Increased heating efficiency and selective thermal ablation of malignant tissue with DNA-encased multiwalled carbon nanotubes.

Ghosh S, Dutta S, Gomes E, Carroll D, D'Agostino R, Olson J, Guthold M, Gmeiner WH - ACS Nano (2009)

SEM images for (a) non-DNA-encased MWNTs and (b) DNA-encased MWNTs. Upon DNA-encasement, the MWNTs are well-dispersed with few aggregates observed. AFM images (c,d) show well-dispersed DNA-encased MWNTs and also clearly show the curvature of MWNTs. Regions of MWNT broadening are likely sites of DNA localization. The diameter (determined from the height of the AFM images) and length distribution of DNA-encased MWNTs is shown in panels e and f.
© Copyright Policy - open-access
Related In: Results  -  Collection

License
Show All Figures
getmorefigures.php?uid=PMC2748720&req=5

fig2: SEM images for (a) non-DNA-encased MWNTs and (b) DNA-encased MWNTs. Upon DNA-encasement, the MWNTs are well-dispersed with few aggregates observed. AFM images (c,d) show well-dispersed DNA-encased MWNTs and also clearly show the curvature of MWNTs. Regions of MWNT broadening are likely sites of DNA localization. The diameter (determined from the height of the AFM images) and length distribution of DNA-encased MWNTs is shown in panels e and f.
Mentions: AFM and SEM images of DNA-encased MWNTs were obtained in order to assess to what extent aqueous solutions of DNA-encased MWNTs were monodispersed and to assess the size distribution for MWNTs in DNA-encased samples. 2a shows a typical SEM image of non-DNA-encased MWNTs while DNA-encased MWNTs are shown in 2b. Non-DNA-encased MWNTs form aggregates while samples of DNA-encased MWNTs are well dispersed, with mainly single nanotubes. Regions of thickening of the MWNTs consistent with DNA binding were detected in AFM images for DNA-encased MWNTS. The presence of DNA on the MWNTs was verified by fluorescence quenching experiments (Supporting Information Figure S1).

Bottom Line: DNA-encasement resulted in a 3-fold reduction in the concentration of MWNTs required to impart a 10 degrees C temperature increase in bulk solution temperature.Nonmalignant tissues displayed no long-term damage from treatment.The results demonstrate that DNA-encased MWNTs are more efficient at converting nIR irradiation into heat compared to nonencased MWNTs and that DNA-encased MWNTs can be used safely and effectively for the selective thermal ablation of malignant tissue in vivo.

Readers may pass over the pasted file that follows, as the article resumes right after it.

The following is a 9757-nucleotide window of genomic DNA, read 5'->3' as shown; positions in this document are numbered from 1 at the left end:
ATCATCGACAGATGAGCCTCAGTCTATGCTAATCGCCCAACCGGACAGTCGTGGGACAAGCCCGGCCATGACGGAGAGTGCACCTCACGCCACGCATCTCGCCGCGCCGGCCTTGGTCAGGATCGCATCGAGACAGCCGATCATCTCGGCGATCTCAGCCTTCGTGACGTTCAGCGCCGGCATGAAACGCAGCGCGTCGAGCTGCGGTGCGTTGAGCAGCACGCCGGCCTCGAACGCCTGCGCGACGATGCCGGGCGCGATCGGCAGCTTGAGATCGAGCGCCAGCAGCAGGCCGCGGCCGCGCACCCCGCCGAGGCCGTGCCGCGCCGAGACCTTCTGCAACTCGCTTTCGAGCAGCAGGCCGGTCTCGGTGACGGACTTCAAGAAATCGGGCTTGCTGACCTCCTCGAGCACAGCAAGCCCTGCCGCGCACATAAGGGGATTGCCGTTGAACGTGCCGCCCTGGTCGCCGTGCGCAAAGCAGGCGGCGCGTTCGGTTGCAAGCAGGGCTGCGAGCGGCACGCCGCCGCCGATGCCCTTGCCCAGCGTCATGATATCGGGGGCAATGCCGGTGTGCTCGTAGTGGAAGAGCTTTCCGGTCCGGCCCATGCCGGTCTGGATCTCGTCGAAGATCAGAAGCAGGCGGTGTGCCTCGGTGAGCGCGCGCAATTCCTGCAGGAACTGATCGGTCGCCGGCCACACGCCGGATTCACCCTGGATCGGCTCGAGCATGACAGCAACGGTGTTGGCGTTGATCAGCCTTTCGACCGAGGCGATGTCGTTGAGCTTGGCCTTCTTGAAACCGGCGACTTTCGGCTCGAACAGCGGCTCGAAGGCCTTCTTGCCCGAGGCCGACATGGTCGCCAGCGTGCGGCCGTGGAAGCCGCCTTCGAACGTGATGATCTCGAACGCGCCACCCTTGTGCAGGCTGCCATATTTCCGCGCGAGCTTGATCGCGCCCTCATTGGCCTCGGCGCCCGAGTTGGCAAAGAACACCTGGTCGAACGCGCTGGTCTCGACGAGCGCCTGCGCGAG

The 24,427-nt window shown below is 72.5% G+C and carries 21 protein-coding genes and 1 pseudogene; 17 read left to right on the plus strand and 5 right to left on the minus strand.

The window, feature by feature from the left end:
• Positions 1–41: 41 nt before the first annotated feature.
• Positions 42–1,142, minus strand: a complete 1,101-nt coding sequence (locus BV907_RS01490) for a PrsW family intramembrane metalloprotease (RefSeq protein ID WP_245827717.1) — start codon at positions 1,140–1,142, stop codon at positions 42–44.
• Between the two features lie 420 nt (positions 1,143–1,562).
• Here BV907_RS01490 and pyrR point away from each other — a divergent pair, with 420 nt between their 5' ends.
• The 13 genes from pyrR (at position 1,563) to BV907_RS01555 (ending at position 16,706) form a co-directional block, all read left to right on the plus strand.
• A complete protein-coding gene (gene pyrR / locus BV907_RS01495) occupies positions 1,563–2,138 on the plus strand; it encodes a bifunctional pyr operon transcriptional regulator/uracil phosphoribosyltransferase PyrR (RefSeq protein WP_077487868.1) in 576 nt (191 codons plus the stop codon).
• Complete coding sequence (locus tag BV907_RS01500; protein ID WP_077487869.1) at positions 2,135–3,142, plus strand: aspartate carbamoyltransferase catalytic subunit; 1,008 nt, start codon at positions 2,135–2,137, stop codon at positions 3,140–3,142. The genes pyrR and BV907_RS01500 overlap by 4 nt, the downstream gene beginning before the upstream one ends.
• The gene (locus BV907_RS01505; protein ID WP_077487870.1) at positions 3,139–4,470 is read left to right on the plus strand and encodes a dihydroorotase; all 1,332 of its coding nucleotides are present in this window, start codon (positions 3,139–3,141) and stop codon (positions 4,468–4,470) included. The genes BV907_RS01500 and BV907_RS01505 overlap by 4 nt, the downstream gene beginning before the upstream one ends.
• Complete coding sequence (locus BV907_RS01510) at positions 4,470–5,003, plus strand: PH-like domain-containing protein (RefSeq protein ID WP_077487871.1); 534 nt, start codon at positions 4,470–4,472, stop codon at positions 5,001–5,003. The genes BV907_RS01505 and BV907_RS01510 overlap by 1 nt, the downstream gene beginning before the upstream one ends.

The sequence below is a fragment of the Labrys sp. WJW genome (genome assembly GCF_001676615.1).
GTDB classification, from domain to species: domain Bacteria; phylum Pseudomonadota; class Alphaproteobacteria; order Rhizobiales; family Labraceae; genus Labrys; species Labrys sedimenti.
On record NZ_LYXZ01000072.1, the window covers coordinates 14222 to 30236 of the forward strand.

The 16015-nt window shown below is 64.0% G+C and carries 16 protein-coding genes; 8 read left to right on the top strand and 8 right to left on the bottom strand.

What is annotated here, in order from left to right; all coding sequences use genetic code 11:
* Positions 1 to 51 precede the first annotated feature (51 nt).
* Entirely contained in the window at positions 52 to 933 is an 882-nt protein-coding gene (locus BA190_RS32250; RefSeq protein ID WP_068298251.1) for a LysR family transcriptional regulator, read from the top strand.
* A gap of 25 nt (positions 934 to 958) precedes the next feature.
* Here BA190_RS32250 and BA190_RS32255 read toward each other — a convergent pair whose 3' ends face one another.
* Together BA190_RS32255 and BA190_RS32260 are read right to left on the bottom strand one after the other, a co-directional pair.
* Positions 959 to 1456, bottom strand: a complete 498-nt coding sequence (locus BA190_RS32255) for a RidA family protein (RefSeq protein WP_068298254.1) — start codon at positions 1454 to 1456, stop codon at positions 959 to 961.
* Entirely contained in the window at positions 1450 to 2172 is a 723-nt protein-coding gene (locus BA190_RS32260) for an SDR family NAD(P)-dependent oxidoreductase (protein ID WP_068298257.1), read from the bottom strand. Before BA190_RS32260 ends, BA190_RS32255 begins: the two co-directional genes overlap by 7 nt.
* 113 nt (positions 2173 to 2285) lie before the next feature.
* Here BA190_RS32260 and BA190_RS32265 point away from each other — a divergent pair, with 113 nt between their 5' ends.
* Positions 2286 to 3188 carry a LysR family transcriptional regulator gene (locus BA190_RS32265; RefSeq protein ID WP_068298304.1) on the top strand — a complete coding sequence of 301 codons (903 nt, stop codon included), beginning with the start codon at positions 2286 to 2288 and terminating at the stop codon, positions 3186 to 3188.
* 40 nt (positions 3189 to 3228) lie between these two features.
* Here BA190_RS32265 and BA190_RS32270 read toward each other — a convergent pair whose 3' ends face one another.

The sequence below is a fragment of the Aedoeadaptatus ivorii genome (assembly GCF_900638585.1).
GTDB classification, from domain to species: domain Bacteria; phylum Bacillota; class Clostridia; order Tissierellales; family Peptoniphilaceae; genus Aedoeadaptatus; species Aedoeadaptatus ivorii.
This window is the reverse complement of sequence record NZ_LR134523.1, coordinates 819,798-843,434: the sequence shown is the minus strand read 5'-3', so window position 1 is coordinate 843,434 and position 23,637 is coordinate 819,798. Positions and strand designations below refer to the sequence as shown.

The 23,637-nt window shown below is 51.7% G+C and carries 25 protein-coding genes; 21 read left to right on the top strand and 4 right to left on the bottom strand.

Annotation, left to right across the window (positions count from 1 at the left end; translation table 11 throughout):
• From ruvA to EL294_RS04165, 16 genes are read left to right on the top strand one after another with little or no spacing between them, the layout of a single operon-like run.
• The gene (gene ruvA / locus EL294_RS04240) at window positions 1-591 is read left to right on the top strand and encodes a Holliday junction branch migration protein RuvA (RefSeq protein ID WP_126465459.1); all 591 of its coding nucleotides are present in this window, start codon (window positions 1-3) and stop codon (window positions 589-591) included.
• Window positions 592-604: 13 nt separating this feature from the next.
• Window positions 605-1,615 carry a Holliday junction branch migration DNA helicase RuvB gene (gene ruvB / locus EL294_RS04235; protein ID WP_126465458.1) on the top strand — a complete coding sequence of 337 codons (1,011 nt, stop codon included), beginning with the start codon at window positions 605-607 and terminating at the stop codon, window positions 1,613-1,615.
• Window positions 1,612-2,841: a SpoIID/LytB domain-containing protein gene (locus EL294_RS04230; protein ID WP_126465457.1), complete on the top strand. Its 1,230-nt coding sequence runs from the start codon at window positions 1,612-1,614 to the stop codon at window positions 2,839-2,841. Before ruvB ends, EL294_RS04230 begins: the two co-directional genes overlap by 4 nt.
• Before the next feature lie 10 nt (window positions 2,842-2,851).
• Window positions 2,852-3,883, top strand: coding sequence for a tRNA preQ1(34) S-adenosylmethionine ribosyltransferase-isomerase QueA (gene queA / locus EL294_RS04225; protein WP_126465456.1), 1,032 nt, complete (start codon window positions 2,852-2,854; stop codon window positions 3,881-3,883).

View Article: PubMed Central - PubMed

Affiliation: Department of Cancer Biology, Wake Forest University School of Medicine, Winston-Salem, NC 27157, USA.

ABSTRACT
Nanoparticles, including multiwalled carbon nanotubes (MWNTs), strongly absorb near-infrared (nIR) radiation and efficiently convert absorbed energy to released heat which can be used for localized hyperthermia applications. We demonstrate for the first time that DNA-encasement increases heat emission following nIR irradiation of MWNTs, and DNA-encased MWNTs can be used to safely eradicate a tumor mass in vivo. Upon irradiation of DNA-encased MWNTs, heat is generated with a linear dependence on irradiation time and laser power. DNA-encasement resulted in a 3-fold reduction in the concentration of MWNTs required to impart a 10 degrees C temperature increase in bulk solution temperature. A single treatment consisting of intratumoral injection of MWNTs (100 microL of a 500 microg/mL solution) followed by laser irradiation at 1064 nm, 2.5 W/cm(2) completely eradicated PC3 xenograft tumors in 8/8 (100%) of nude mice. Tumors that received only MWNT injection or laser irradiation showed growth rates indistinguishable from nontreated control tumors. Nonmalignant tissues displayed no long-term damage from treatment. The results demonstrate that DNA-encased MWNTs are more efficient at converting nIR irradiation into heat compared to nonencased MWNTs and that DNA-encased MWNTs can be used safely and effectively for the selective thermal ablation of malignant tissue in vivo.

Show MeSH
Related in: MedlinePlus